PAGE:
The Betfair Eurovision market has been a temperamental beast this week. As the Melodifestivalen Final points were being revealed, Sweden’s odds went as short as 2.4 when Frans’ ‘If I Were Sorry‘ stormed into an early lead with the international juries. Those odds drifted out slightly as he was eventually pulled back in those jury scores.
A televote landslide was expected to cement victory, but as it turned out the distribution of televotes was far flatter than ever experienced before, no doubt as a result of the first appearance of app voting in the final which allowed five votes per act. Frans’ 14.9% winning percentage saw punters decide Russia deserved favouritism instead. The Sweden drift continued when, as the host country, their individual random draw placed them #9 in the grand final.
It seems remarkable that Sweden’s odds drifted from under 3.0 to 9.0 on the basis of these two bits of information. Firstly, any statistician would confirm it’s pointless to compare Frans’ televote with the likes of Mans or Loreen, given the app voting and the clear changes it brought. Secondly, Conchita and Mans won from #11 and #10 in the running order. It Frans doesn’t win Eurovision, I don’t think it will be because of his slot in the final.
But the drift may have also partly reflected other more significant concerns. Principally, an inconsistent set of international jury scores tapped into a feeling that Frans’ intimate, barely-more-than-spoken vocals are far apart from the powerhouse stuff that Eurovision juries more consistently recognise. Nonetheless they have also shown an increasing acknowledgement of the most contemporary songs. ‘If I Were Sorry’ definitely falls into that category, and yet it now stands at well over double the price of the comparatively dated if more typically Eurovision-y Russian favourite.
Working down the outright market for the most recent selections, Malta also found itself yo-yoing before and after the Thursday night reveal of Ira Losco’s new song ‘Walk On Water‘. It came down to near enough single figures before drifting strikingly on being released. I think the drift was justified, because it has the feel of 100 ideas in search of a song. We are promised a staging sensation – let’s hope that delivers more than the song itself.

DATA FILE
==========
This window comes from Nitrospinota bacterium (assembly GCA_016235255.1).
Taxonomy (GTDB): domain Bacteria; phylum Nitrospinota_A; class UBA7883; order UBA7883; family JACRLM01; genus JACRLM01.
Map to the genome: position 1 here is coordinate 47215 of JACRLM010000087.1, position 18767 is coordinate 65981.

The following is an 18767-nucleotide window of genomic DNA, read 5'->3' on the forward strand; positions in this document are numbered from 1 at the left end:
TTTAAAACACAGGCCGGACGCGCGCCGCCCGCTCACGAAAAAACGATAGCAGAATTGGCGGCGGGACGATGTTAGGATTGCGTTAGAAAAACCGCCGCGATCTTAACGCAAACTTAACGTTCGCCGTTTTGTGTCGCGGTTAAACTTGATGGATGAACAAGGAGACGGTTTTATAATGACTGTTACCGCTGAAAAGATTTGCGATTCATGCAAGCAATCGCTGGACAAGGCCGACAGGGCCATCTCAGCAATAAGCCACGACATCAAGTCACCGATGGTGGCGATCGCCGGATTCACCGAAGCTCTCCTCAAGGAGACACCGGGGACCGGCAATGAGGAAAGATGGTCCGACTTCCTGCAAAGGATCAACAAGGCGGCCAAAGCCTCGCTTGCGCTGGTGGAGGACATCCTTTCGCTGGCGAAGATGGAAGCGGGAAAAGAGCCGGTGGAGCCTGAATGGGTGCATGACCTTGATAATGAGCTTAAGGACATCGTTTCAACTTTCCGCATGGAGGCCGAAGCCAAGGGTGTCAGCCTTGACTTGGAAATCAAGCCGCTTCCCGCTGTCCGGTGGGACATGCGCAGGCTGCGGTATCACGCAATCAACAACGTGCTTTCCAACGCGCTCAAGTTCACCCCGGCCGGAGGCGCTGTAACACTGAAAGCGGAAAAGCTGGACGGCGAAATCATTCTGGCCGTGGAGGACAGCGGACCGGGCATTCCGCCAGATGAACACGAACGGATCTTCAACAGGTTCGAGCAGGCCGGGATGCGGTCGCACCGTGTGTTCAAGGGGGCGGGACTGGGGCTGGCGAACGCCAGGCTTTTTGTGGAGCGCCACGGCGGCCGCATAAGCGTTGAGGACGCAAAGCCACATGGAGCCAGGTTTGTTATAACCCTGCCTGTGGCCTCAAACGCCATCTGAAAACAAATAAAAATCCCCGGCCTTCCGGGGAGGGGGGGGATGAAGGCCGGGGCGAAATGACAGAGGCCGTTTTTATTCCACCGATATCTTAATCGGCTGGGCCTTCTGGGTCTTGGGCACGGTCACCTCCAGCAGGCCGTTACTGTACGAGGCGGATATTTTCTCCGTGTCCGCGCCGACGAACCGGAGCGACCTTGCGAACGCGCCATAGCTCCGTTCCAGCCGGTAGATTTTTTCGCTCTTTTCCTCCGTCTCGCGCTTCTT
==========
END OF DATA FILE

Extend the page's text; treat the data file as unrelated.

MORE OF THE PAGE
Serbia came up with something different than we’re used to from the Balkan powerhouse. ZAA Sanja Vucic sings in English for the Winehouse-esque lament ‘Goodbye (Shelter)‘. There are a few superficially ethno moments, but it’s a very western and accessible effort. Vucic’s stage movements are a little off-putting in the preview video, but the whole package will be worth monitoring closely in rehearsals.
Azerbaijan ‘s reveal felt a little more predictable in that the song was a well-produced Swedish import. ‘Miracle‘ delivers a more impactful chorus than many of those fishing in the same midtempo genre this year. But I could’ve done with a more stripped back middle eight to bring greater variety to the refrain. Much will depend on how far Samra’s vocals can be improved from what we saw in the 2012 Azeri selection process.
Donny Montell finally won the Lithuanian selection with ‘I’ve Been Waiting for This Night‘, which feels competent enough to qualify but perhaps too generic to do much damage on the Saturday night scoreboard. Still, his victory was better received than the significant revamp to the Israeli and Albanian entries. Hovi Star has gone all Sam Smith in the new ‘Made of Stars‘, whilst Eneda Tarifa’s new version of ‘Fairytale‘ feels very anonymous.
There are still a few more pieces to fit into the jigsaw. The Bulgarian entry will be revealed next week, whilst at some point in the near future we will also get the Eurovision version of Italy’s song from Francesca Michielin. The next big moment in the pre-rehearsal period is the Amsterdam preview party on April 9. In the meantime, keep your comments coming below.